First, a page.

I just finished watching the movie adaptation and simultaneously starting the book. That is, by far, the most emotionally moved I have been in response to a movie in a few years. Not for the terrifying bleakness or the ravenous hunger that drives all post-apocalyptic survivors to madness, cannibalism and despair. For the tiny glimmer of hope for humanity McCarthy has for us right now, yet in his frame of putting us through the worst circumstances ever and seeing some of that humanity, compassion peak out on the other side of nothingness.
One thing I noted as a recurring theme in both the books and movies to The Road and No Country For Old Men: binoculars. In No Country, Llewelyn Moss (Josh Brolin) is standing on a plateau scanning the barren fields below for his prey while hunting and also in spotting the injured dog. In The Road, 'The Man' is constantly "glassing" his environment for safety reasons; to see other people (potential predators) from a distance is a way to stay alive. But the theme to me seems to be for the narrator to have a feeling of distance from the rest of the world. His mindstate is one of being alone in the way he thinks and looks at the world, life.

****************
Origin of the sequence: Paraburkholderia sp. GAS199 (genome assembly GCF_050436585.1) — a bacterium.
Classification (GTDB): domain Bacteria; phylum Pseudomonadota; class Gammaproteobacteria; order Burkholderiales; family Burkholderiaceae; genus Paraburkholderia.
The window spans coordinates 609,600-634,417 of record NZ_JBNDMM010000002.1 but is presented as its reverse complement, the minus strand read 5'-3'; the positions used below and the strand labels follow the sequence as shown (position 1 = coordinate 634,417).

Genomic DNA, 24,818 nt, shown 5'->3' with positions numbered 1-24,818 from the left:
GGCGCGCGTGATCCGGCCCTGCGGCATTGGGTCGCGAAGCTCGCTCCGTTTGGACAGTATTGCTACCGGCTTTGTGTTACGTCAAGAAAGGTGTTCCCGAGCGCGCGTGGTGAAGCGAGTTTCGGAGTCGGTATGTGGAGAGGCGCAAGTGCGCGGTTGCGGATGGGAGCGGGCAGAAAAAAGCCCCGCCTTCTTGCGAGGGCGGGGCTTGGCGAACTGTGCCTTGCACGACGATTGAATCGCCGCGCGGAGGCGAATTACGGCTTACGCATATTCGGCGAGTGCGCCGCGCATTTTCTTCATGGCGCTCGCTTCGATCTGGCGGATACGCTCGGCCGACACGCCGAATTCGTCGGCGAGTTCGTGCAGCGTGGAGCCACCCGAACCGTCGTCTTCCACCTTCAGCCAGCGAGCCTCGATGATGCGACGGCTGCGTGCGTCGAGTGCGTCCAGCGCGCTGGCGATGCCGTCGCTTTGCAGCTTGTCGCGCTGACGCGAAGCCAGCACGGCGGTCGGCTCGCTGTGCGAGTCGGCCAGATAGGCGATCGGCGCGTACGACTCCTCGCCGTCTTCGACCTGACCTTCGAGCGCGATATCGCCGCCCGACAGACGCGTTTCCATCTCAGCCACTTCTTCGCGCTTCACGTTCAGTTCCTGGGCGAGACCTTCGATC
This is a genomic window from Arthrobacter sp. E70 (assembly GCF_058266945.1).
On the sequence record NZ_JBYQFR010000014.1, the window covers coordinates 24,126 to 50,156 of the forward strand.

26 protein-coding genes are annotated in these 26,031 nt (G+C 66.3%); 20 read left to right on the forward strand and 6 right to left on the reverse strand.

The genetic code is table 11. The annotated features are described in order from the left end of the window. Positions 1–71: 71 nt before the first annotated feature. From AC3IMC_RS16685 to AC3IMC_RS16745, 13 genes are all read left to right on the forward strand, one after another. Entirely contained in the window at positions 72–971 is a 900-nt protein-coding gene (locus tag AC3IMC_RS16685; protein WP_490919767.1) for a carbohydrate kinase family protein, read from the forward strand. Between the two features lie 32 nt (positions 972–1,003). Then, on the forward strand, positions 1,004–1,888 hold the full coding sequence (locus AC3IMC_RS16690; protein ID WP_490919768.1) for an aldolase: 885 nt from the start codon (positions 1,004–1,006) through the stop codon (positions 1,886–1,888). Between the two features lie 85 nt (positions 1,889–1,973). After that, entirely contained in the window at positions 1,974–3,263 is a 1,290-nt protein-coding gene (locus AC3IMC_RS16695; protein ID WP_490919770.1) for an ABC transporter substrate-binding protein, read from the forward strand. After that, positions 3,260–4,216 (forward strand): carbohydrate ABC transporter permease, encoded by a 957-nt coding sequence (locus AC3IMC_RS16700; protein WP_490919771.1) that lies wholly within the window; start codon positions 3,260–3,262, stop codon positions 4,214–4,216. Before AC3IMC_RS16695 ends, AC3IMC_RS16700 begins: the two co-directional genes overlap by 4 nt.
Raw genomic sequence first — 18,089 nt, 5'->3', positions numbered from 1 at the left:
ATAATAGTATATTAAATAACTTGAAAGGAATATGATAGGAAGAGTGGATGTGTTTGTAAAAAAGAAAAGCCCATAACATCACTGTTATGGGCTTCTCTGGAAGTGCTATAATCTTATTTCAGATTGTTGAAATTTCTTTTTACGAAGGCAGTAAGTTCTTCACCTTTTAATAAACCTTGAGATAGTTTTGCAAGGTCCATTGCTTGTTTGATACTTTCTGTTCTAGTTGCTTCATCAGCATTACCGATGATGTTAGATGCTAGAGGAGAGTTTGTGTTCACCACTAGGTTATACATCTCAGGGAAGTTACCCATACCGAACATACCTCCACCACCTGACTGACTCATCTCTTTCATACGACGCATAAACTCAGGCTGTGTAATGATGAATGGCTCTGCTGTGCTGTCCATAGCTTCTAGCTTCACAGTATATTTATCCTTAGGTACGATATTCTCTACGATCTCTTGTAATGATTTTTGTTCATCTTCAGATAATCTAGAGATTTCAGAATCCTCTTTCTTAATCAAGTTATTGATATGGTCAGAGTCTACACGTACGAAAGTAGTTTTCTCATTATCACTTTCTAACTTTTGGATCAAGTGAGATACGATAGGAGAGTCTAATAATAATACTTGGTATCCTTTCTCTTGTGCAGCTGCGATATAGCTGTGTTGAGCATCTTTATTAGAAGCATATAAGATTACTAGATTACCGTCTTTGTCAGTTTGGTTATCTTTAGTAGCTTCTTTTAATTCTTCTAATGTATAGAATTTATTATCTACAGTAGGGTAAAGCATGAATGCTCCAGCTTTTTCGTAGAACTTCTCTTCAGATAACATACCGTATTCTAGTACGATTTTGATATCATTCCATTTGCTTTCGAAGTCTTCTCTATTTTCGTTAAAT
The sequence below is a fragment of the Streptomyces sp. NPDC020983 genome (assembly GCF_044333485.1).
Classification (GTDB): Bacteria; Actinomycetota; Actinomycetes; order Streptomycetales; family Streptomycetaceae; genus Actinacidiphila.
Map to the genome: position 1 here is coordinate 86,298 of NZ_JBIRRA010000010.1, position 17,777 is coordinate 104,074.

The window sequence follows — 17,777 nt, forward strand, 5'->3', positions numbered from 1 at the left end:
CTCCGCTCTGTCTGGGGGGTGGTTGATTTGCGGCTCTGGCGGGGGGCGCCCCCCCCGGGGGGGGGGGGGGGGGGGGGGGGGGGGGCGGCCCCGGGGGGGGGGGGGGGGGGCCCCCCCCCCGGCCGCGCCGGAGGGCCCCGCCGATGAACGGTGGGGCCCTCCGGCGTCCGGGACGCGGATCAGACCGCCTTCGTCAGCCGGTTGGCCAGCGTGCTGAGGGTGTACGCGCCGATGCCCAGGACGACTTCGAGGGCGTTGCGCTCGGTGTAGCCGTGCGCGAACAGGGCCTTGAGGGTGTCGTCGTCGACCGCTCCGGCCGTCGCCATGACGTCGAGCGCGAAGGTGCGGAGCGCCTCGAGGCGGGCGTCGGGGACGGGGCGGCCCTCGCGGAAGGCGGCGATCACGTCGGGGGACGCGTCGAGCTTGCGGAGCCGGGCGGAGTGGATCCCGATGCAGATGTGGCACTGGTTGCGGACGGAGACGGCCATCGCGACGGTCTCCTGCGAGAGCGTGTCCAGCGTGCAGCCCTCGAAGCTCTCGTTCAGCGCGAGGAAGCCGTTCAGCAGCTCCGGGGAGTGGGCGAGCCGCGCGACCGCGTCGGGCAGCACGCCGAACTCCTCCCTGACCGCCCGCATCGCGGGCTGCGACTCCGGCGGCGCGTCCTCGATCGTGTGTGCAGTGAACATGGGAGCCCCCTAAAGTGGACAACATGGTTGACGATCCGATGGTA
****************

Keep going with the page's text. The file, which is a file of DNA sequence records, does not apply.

One last bit. The movie was fantastic in all ways in my mind. The soundtrack by Nick Cave & Warren Ellis fits like a glove. The sound of the world in dissolution around them at all times is perfectly done. It is a sad, crying, aching world that is crumbling at all moments. The acting is fuckin' brilliant, but then what else would you expect from the likes of Viggo? The cinematography is just about bleak enough to squeeze tears out of anybody's eyes on its own. Well done.